Throughout her tenure at The Lawbook, Posgate has covered several high-profile trials gavel-to-gavel, including the U.S. Securities and Exchange Commission’s 2013 insider trading case against Dallas Mavericks owner and Shark Tank star Mark Cuban. She’s also covered investigative pieces and exclusive, in-depth profiles both as a student journalist at SMU and during her time at The Lawbook ranging from SMU’s handling of sexual assaults involving students to a profile of a formal federal prosecutor who went on the record for the first time about filing a whistleblower complaint against the Department of Justice for alleged political interference in an opioid case.
Posgate has also covered several pro bono and diversity-related stories over the years, including a 2014 story highlighting Texas lawyers’ work assisting young migrants on the border that re-ran on the front page of The Dallas Morning News.
“Pro bono, public service and diversity are essential threads in the fabric of law’s fundamental values,” Posgate said. “In any profession — but especially the legal profession — it’s easy to get lost in the minutiae of the daily grind and forget why you do what you do. We know many of our readers went to law school because they want to help people — especially the less fortunate and marginalized communities.”
Posgate said she wants to learn “the ins and outs of the world of pro bono — its history in Texas, the players, where we are with the current state of pro bono work, and how we can do better in this area.”
“I would like to tell lawyers’ personal stories about why they do pro bono work, profile notable pro bono clients, look at the breakdown of total pro bono hours each law firm contributes in a calendar year, or write enterprise pieces on how to practically build more pro bono into your regular case load,” she said.
Posgate and The Lawbook will take the same carrot-and-stick approach with diversity and inclusion.
“I’m interested in articles that keep the dialogue going about how diverse the Texas legal community currently is, how it’s lacking and how we can improve diversity,” she said. “This could mean a statistical analysis of the demographics of law firm and corporate legal department leadership, a profile of a diverse lawyer or nondiverse lawyer making a difference in improving legal diversity, or a look at the factors and qualities behind the programs that are making a difference in the diversity pipeline.”
Texas Lawbook founder Mark Curriden and Posgate will host a live webcast on Wednesday, Nov. 9, from 11 a.m. to noon to discuss the new position, the stories Natalie will be writing and details about the foundation. Please click here to register.
All of Posgate’s articles will be posted on The Texas Lawbook’s website and will be outside of the paywall and free for anyone to read. Links to the articles will also post on the Lawbook Foundation’s website: texaslawbookfoundation.org.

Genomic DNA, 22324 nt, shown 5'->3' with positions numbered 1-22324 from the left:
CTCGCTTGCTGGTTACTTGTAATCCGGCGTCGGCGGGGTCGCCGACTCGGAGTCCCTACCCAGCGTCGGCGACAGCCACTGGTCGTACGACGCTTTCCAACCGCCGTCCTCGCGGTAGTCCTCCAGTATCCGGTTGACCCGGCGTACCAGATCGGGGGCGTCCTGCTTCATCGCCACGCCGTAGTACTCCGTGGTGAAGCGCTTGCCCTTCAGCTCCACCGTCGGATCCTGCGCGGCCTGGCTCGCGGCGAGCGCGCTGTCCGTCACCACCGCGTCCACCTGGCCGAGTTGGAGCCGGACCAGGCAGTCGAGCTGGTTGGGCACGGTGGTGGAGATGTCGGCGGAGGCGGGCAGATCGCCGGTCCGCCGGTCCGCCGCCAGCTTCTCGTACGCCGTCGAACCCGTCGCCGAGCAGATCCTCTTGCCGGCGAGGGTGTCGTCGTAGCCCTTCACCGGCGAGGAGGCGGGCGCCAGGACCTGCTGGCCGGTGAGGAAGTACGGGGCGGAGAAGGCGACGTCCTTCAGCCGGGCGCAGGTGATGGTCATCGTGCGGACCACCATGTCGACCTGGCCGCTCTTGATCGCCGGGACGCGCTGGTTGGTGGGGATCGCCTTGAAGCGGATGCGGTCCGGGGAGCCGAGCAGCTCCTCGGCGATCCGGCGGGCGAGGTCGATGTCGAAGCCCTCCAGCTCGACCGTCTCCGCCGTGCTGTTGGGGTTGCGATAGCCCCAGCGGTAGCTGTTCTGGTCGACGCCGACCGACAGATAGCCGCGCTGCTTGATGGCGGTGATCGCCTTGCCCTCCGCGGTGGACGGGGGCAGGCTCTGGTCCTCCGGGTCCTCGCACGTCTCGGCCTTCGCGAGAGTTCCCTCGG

Upcoming features include:
- A weekly column published Fridays, called “P.S.” for public service, that highlights charitable contributions and sponsorships of nonprofits made by lawyers, firms and corporate legal departments;
- A monthly article focusing on pro bono projects handled jointly by corporate legal departments and their outside counsel;
- Regular articles that focus on issues with the diversity pipeline and on successful diversity initiatives; and
- Feature articles on specific pro bono cases that are making a difference.
“The legal profession has an obligation to use our training and skills to advance justice, fairness and equity as it is the right thing to do,” Luna said. “But that obligation also provides an opportunity. Please consider donating to the Texas Lawbook Foundation so that we can continue to spread the word of our legal profession’s good deeds and acts.”
The pro bono, public service and diversity writer position is funded completely by donations to the Texas Lawbook Foundation. The following law firms, lawyers and corporate legal departments have made donations or made commitments for a future donation:
- Association of Corporate Counsel’s DFW Chapter;
- Association of Corporate Counsel’s Houston Chapter;
- CenterPoint Energy and its executive vice president for regulatory services and government affairs, Jason Ryan;
- Baker Botts;
- Dawn Estes;
- Gibson, Dunn & Crutcher;
- GSFS Group;
- Kirkland & Ellis;
- Match Group;
- Mattress Firm;
- Norton Rose Fulbright;
- Shell Oil’s senior counsel, Travis Torrence;
- Southwest Airlines and its chief legal officer, Mark Shaw;
- Talen Energy and its GC, Andy Wright;
- Total Energies and Cynthia Redwine Martinez;
- Tuesday Morning;
- Woodside Energy and senior legal counsel Ashley Hill.
To make a contribution to the Texas Lawbook Foundation or to learn more information, please email email@example.com.